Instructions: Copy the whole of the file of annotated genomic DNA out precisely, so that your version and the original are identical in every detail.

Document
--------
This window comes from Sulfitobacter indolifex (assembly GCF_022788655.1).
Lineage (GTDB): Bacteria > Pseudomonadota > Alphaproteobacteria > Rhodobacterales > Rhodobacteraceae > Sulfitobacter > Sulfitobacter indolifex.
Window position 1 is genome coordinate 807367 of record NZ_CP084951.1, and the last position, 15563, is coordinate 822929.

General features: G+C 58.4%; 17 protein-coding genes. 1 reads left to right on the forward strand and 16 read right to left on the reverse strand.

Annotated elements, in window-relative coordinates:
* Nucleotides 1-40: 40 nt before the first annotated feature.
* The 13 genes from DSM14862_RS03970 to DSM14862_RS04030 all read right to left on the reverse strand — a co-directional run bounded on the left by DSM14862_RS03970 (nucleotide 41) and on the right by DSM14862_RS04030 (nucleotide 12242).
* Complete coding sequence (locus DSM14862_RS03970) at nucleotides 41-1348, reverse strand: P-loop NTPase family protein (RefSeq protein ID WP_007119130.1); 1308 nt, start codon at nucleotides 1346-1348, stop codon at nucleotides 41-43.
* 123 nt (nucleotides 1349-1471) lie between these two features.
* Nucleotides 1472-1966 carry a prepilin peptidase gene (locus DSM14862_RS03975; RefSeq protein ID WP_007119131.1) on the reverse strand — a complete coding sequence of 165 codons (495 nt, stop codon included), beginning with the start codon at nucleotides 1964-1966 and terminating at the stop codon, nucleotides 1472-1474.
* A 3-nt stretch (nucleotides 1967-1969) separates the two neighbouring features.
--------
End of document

This window comes from Sulfitobacter indolifex (assembly GCF_022788655.1).
Lineage (GTDB): Bacteria > Pseudomonadota > Alphaproteobacteria > Rhodobacterales > Rhodobacteraceae > Sulfitobacter > Sulfitobacter indolifex.
Window position 1 is genome coordinate 807367 of record NZ_CP084951.1, and the last position, 15563, is coordinate 822929.

General features: G+C 58.4%; 17 protein-coding genes. 1 reads left to right on the forward strand and 16 read right to left on the reverse strand.

Annotated elements, in window-relative coordinates:
* Nucleotides 1-40: 40 nt before the first annotated feature.
* The 13 genes from DSM14862_RS03970 to DSM14862_RS04030 all read right to left on the reverse strand — a co-directional run bounded on the left by DSM14862_RS03970 (nucleotide 41) and on the right by DSM14862_RS04030 (nucleotide 12242).
* Complete coding sequence (locus DSM14862_RS03970) at nucleotides 41-1348, reverse strand: P-loop NTPase family protein (RefSeq protein ID WP_007119130.1); 1308 nt, start codon at nucleotides 1346-1348, stop codon at nucleotides 41-43.
* 123 nt (nucleotides 1349-1471) lie between these two features.
* Nucleotides 1472-1966 carry a prepilin peptidase gene (locus DSM14862_RS03975; RefSeq protein ID WP_007119131.1) on the reverse strand — a complete coding sequence of 165 codons (495 nt, stop codon included), beginning with the start codon at nucleotides 1964-1966 and terminating at the stop codon, nucleotides 1472-1474.
* A 3-nt stretch (nucleotides 1967-1969) separates the two neighbouring features.